By Samantha Davis
8th Grade Language Arts, Floyd Dryden Middle School
As I began my year in Artful Teaching, I was so excited to learn new ways of integrating arts into my eighth grade language arts classroom. During a fall unit about the parts of speech, I set a goal of working art into grammar instruction, both through the products students create to show their learning and through my own teaching methods. Though I eventually added in some of the strategies I was learning about in the Artful Teaching workshops, including tableau, I primarily focused on integrating comics into the parts of speech unit. Our learning objective was for every student to show their understanding of the parts of speech through a series of mini-comics.
Because I wanted to begin our learning with a form that integrated art into instruction, I created short comic books introducing students to each of the eight parts of speech. As students moved through the unit, they learned to expect that each new concept would both begin and end with a comic: they’d learn about the part of speech through a comic, and they’d eventually produce a comic showing their understanding of the part of speech.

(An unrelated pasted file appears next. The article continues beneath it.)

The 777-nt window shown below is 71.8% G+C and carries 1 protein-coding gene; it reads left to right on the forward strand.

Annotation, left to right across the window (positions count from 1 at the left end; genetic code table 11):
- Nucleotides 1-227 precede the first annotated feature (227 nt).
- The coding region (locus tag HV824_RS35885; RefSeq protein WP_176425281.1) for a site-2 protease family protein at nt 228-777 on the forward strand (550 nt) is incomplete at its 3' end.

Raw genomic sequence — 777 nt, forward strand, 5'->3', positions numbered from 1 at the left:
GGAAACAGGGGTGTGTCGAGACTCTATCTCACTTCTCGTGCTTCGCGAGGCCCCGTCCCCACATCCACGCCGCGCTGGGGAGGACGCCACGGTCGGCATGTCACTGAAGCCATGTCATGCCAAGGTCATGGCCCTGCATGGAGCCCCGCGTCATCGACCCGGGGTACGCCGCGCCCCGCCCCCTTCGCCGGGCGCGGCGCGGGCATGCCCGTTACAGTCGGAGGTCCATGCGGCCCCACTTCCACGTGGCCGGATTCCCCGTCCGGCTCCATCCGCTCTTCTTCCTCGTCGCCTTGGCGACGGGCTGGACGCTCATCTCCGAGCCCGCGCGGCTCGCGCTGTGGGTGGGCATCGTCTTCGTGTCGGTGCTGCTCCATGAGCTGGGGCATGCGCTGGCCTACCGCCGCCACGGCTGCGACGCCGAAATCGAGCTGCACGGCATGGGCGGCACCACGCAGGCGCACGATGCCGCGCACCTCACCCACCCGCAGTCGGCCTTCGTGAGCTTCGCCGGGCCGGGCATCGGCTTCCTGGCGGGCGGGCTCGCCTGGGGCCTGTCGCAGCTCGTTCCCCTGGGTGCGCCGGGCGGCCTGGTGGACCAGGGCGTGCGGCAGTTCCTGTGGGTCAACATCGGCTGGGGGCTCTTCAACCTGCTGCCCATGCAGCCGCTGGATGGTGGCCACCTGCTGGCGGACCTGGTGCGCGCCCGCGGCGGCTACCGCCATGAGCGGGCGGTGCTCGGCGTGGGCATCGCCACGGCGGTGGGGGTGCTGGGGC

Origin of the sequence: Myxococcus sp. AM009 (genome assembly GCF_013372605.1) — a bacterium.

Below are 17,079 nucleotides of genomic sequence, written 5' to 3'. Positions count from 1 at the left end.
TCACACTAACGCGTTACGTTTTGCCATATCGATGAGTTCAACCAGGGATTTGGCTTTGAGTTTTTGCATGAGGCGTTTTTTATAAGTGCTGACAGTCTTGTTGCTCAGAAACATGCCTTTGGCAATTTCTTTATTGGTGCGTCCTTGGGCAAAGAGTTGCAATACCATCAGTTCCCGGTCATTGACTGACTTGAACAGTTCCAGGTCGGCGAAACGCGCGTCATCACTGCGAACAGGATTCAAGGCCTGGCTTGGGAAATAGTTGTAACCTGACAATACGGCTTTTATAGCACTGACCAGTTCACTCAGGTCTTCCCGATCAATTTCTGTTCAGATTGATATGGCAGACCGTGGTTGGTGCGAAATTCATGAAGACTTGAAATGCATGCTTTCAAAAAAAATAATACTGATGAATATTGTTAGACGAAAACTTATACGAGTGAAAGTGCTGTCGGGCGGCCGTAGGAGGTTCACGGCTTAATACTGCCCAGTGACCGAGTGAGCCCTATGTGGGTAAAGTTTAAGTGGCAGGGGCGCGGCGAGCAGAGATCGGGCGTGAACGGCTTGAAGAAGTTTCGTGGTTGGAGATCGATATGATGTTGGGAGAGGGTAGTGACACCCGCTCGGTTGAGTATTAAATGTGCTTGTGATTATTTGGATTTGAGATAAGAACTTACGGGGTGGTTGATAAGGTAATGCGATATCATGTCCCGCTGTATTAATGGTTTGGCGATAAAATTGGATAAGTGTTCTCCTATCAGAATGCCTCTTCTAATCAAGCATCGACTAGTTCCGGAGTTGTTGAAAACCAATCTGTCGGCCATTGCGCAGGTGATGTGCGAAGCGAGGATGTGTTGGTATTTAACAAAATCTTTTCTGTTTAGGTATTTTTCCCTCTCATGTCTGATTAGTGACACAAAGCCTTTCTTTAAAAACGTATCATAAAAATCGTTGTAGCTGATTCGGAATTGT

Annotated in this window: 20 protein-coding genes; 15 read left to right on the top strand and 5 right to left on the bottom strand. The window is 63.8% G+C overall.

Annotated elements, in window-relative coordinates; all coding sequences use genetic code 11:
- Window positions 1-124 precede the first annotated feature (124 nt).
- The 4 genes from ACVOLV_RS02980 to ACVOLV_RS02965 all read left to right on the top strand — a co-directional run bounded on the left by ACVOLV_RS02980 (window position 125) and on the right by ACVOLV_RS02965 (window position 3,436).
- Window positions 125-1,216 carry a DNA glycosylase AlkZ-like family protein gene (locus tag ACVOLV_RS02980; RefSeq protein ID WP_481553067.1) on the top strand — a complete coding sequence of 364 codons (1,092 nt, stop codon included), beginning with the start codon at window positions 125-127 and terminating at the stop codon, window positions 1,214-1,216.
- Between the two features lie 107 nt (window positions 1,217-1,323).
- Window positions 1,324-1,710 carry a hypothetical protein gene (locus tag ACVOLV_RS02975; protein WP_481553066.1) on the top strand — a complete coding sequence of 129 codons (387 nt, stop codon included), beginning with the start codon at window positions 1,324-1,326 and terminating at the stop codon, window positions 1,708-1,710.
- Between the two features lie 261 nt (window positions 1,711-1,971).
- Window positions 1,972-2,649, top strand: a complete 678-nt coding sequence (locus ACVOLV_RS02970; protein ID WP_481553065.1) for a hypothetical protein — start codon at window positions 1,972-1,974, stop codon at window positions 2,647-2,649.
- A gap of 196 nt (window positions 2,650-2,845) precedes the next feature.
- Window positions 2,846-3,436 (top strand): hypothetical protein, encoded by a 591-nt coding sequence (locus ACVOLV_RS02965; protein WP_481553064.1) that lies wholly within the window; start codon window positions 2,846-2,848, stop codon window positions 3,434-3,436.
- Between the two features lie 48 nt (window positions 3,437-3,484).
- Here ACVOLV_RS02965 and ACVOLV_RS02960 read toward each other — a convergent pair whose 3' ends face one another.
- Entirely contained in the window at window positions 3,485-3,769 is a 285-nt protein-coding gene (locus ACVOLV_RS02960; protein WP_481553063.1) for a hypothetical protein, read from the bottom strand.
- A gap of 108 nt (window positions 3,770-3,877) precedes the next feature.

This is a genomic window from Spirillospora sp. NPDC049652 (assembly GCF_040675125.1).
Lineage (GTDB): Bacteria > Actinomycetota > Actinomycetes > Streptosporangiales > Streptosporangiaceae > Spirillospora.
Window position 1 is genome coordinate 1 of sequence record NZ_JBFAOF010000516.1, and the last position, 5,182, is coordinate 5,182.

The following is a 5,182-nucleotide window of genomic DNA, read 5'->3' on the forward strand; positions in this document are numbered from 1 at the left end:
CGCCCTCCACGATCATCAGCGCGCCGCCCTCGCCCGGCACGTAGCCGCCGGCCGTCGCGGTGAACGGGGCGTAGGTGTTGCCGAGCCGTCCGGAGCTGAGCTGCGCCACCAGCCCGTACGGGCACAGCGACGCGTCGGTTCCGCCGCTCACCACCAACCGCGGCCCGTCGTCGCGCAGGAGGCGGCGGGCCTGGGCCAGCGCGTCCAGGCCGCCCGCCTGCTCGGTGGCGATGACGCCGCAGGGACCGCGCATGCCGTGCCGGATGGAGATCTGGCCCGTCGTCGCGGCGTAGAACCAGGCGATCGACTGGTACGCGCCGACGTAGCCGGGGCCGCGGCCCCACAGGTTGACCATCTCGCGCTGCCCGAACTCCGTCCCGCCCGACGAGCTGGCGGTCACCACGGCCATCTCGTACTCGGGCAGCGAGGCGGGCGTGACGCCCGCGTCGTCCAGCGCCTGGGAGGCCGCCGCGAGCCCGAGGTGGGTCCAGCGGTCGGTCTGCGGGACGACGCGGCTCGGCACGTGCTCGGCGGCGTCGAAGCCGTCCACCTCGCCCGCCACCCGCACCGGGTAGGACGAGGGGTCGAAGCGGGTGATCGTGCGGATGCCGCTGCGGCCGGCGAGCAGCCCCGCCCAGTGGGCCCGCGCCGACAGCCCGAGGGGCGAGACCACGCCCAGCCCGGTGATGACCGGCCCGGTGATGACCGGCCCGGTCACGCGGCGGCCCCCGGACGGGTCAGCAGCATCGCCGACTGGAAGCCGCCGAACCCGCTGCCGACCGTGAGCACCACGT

We’d start by reading a comic about the part of speech aloud in class. Voices were strongly encouraged, and the actors in class often rose to the occasion, much to their classmates’ amusement. These comics not only introduced the content-area concept, it also forced me to take the same risk I'd be asking students to take: creating and sharing original artwork. This helped create a safe environment for creating and making mistakes.
After we read the introductory comic, we’d discuss the part of speech, practice identifying it in different sentences, analyze why it matters in writing, and respond to writing prompts focused on that particular part of speech. Finally, students would show their knowledge of the part of speech through their own comics. The prompts for these comics were designed to encourage creativity, provide structure, and focus on the objective.
For example, one comic was called, “The Adjectives I Met Today.” For this comic, students would pick a noun and invent a variety of adjectives for that noun to “meet.” Students used the artwork to (literally) draw connections between nouns and adjectives, thus representing the abstract concept of nouns modifying adjectives in a concrete, visual way.